Proc Import Options and Statements
Proc Import is a powerful tool to import external data files.
It has a number of options and statements that allow flexibility when reading files.
In this section, we will look at:
In the previous section, we have the REPLACE option in the Proc Import procedure.
The REPLACE option tells SAS to replace the existing output data set if it already exists.
The EX1 data set was created in the previous section (please create it now if you haven't already done so).
We will run the code again without the REPLACE option:
You will see the following error on the SAS log:
NOTE: Import cancelled. Output dataset WORK.EX1 already exists. Specify REPLACE option to overwrite it.
NOTE: The SAS System stopped processing this step because of errors.
The import was cancelled due to the fact that the EX1 data set already exists.
It is recommended to use the REPLACE option unless the file that already exists contains data that is still required.
By default, SAS reads the first worksheet in the Excel file.
The SHEET statement allows you to select another worksheet to import.
Let's look at the Excel_Practice_01.xlsx again.
The Excel spreadsheet has two worksheets:
The segment 2 is another segment. It contains records from ID 41 to 80 (i.e. ID00041 to ID00080).
We will simply add the SHEET statement to import the "Segment 2" worksheet.
The Proc Import procedure above imports the "Segment 2" worksheet instead of "Segment 1".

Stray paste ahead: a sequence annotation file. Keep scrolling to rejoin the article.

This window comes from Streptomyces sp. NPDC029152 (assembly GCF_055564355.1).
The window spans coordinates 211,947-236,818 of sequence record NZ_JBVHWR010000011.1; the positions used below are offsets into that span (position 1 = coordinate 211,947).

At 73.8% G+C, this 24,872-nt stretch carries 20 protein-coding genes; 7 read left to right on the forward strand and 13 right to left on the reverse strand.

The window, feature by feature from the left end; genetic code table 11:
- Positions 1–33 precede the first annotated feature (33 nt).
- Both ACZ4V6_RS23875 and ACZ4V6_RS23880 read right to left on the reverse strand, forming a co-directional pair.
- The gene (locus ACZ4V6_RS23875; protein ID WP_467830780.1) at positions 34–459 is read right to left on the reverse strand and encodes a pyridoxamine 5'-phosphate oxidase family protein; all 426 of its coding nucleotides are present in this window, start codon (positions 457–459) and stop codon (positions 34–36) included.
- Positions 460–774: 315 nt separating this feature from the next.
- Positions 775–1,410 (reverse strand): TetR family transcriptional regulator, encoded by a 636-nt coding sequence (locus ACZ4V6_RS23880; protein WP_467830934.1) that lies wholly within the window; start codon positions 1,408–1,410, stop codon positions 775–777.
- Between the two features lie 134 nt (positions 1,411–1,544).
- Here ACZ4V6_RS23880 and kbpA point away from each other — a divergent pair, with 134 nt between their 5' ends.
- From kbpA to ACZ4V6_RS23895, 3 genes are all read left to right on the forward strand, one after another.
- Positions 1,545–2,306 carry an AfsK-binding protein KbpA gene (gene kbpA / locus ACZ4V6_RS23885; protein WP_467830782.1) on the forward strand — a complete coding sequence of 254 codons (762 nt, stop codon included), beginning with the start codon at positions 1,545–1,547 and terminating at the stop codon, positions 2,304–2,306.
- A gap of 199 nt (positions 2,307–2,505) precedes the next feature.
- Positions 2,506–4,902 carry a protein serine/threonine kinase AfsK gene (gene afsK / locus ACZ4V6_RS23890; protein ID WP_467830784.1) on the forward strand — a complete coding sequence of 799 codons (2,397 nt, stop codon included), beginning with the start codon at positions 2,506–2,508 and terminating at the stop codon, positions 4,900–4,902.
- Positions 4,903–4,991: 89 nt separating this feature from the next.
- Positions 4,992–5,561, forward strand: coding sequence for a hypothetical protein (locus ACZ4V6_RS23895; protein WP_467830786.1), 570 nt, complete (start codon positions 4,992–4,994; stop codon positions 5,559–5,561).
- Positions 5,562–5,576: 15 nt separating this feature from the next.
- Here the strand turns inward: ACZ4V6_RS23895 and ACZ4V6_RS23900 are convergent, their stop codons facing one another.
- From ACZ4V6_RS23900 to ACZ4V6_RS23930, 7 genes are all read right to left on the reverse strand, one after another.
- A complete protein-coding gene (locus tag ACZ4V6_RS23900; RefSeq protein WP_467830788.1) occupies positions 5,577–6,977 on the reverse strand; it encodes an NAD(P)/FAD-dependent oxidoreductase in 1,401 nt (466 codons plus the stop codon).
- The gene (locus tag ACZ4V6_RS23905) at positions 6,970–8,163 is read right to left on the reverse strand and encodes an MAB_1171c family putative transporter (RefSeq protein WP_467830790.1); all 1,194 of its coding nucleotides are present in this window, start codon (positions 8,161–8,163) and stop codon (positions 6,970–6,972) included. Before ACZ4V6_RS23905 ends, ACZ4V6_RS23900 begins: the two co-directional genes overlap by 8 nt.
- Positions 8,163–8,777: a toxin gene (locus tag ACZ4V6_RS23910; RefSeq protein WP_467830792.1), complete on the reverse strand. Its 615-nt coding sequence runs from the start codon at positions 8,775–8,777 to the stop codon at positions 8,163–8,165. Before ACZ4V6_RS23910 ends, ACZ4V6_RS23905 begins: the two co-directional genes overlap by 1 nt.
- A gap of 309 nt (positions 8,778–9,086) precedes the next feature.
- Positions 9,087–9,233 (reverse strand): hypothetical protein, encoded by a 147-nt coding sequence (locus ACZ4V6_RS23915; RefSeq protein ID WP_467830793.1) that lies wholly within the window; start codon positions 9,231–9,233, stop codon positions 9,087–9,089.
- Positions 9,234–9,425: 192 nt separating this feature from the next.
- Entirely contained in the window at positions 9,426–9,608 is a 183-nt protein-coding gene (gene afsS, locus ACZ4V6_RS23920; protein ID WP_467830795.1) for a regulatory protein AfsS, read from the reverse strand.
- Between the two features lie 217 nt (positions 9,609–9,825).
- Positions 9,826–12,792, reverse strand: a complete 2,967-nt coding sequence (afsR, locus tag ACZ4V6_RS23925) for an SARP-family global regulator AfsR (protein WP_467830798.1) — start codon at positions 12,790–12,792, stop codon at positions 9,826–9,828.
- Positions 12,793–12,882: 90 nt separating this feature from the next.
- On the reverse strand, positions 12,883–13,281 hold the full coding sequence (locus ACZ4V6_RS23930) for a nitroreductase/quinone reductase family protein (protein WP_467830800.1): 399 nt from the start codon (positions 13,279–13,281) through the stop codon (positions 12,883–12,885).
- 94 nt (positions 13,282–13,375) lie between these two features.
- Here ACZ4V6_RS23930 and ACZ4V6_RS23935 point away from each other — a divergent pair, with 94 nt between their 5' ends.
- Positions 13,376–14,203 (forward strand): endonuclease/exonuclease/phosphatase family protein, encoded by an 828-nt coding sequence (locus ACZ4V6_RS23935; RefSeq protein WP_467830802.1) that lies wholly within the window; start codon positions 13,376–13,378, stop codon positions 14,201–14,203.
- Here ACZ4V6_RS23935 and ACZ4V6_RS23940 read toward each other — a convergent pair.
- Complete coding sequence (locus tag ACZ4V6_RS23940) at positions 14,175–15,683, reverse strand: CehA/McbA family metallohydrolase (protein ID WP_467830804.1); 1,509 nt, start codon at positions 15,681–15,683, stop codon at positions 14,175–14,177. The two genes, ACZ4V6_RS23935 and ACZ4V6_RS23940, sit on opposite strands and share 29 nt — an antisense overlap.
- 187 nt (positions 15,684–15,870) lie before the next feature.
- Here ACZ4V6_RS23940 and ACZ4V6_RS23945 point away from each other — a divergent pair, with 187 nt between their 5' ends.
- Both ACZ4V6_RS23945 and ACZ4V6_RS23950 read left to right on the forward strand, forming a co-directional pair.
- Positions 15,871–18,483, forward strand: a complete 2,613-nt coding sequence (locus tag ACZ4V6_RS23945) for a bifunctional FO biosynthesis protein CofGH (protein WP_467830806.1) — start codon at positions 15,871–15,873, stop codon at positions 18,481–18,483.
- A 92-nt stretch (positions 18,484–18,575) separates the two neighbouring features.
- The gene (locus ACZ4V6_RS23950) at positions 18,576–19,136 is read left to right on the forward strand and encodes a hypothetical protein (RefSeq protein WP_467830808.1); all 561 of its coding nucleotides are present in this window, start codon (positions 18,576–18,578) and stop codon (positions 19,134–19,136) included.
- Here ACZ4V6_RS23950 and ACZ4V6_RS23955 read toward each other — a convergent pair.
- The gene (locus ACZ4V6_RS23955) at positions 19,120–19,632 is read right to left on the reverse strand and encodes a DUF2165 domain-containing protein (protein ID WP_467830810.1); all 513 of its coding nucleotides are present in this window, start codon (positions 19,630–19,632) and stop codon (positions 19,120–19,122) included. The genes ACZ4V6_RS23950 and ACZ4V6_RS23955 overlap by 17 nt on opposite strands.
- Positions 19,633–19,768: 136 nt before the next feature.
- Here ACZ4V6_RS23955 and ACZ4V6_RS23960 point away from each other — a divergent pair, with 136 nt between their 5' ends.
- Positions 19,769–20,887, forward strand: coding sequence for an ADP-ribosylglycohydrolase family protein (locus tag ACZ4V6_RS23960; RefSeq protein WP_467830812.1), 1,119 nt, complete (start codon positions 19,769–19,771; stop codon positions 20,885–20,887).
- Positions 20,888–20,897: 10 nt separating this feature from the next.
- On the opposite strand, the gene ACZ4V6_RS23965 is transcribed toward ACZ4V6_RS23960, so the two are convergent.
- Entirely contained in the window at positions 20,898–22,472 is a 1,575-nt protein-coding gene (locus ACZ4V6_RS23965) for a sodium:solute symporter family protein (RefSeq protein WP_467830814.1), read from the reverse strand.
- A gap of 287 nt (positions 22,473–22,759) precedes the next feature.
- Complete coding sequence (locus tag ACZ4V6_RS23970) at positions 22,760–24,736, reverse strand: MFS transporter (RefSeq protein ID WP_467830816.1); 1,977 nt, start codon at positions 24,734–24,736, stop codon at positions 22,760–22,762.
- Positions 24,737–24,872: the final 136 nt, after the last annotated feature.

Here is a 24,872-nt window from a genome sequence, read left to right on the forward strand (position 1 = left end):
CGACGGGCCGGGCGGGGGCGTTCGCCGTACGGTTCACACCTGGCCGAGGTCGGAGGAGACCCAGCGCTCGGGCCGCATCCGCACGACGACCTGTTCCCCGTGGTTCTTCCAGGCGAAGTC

By default, Proc Import treats the first row of data as the variable names.
For example, in the Excel_Practice_01.xlsx file, the variable names are captured in the first row of data:
When importing the file, the first rows of data become the variable names:
Sometimes, you will encounter files that have no headers in the first row.
Instead, the first row contains the actual data.
Let's look at the Excel_Practice_03.xlsx file:
In the Excel_Practice_03.xlsx, there are no variable names in the first row.
We will read the data starting from the first row, instead of the second.
This can be done by adding an option called GETNAMES.
Let's look at an example:
The "GETNAMES=NO" statement tells SAS to NOT use the first row of data as the variable names.
The data set created uses generic columns A, B and C instead, which is correct:
Use Proc Import to import the second worksheet in Excel_Practice_02.xlsx.
You can use the SHEET statement to import the second worksheet in the Excel spreadsheet.
filename PracFle2 '/folders/myfolders/proc import files/excel_practice_02.xlsx';
proc import datafile=PracFle2
sheet = 'Crime 2';